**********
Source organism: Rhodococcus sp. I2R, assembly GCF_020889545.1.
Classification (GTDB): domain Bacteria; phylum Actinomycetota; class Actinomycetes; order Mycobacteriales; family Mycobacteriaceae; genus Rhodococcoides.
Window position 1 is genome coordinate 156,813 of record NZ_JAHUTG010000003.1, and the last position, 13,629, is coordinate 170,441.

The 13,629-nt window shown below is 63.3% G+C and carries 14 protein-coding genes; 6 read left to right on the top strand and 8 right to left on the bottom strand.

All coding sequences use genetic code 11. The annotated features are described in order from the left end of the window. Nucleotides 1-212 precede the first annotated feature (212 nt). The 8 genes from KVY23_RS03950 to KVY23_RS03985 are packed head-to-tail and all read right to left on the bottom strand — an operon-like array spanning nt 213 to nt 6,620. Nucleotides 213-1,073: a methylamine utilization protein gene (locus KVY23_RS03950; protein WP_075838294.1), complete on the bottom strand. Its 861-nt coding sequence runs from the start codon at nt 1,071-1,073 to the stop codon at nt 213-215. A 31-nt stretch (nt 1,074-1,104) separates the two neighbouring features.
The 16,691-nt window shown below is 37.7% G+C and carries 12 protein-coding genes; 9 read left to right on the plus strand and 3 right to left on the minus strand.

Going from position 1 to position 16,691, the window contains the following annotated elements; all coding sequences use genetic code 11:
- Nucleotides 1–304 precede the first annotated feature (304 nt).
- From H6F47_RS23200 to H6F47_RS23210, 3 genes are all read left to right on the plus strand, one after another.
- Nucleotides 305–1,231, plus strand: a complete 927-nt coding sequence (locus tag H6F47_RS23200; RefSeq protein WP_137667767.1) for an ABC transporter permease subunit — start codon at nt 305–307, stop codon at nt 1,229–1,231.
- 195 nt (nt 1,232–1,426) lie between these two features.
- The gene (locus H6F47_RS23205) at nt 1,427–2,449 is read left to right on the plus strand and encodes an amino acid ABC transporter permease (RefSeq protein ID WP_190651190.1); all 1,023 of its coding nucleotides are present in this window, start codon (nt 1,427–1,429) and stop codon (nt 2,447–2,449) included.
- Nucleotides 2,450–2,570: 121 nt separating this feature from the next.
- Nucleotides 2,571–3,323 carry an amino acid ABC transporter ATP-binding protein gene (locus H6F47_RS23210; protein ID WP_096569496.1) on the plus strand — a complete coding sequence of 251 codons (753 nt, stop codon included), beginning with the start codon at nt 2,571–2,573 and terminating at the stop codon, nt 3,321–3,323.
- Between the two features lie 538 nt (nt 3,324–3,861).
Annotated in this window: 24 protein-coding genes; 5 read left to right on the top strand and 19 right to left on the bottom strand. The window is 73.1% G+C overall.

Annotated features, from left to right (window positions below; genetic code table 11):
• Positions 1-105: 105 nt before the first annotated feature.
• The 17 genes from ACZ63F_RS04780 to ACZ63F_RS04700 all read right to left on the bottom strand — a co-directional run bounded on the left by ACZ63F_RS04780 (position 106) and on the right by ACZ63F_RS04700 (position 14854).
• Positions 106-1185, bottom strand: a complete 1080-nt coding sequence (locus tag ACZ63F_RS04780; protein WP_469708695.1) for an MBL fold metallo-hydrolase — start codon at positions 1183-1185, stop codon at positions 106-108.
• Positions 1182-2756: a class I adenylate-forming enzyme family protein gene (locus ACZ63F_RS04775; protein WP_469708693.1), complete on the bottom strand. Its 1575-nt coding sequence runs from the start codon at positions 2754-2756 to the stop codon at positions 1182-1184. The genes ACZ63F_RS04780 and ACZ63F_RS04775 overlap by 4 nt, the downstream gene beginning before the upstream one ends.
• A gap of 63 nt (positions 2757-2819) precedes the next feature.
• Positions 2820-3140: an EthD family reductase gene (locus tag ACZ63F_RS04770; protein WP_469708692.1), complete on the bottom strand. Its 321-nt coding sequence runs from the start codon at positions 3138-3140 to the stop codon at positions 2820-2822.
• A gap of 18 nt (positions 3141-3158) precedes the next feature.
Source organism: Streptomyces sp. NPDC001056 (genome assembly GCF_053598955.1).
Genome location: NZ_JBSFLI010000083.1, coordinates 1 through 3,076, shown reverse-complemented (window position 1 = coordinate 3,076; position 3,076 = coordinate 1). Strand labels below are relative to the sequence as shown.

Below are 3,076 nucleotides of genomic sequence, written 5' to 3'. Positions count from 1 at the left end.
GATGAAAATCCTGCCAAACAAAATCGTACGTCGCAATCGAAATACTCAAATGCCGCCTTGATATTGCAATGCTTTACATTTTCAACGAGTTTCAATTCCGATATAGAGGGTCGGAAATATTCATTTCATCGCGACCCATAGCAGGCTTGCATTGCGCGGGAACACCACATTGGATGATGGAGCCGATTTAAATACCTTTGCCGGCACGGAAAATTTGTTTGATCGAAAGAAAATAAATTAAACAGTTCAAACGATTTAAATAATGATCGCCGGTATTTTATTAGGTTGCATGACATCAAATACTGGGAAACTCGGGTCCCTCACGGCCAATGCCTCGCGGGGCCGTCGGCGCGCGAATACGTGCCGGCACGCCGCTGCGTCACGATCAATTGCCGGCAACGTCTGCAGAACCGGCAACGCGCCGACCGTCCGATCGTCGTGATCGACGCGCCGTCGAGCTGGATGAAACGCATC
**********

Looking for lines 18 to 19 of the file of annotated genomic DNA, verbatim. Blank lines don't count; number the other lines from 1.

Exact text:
• Positions 1-105: 105 nt before the first annotated feature.
• The 17 genes from ACZ63F_RS04780 to ACZ63F_RS04700 all read right to left on the bottom strand — a co-directional run bounded on the left by ACZ63F_RS04780 (position 106) and on the right by ACZ63F_RS04700 (position 14854).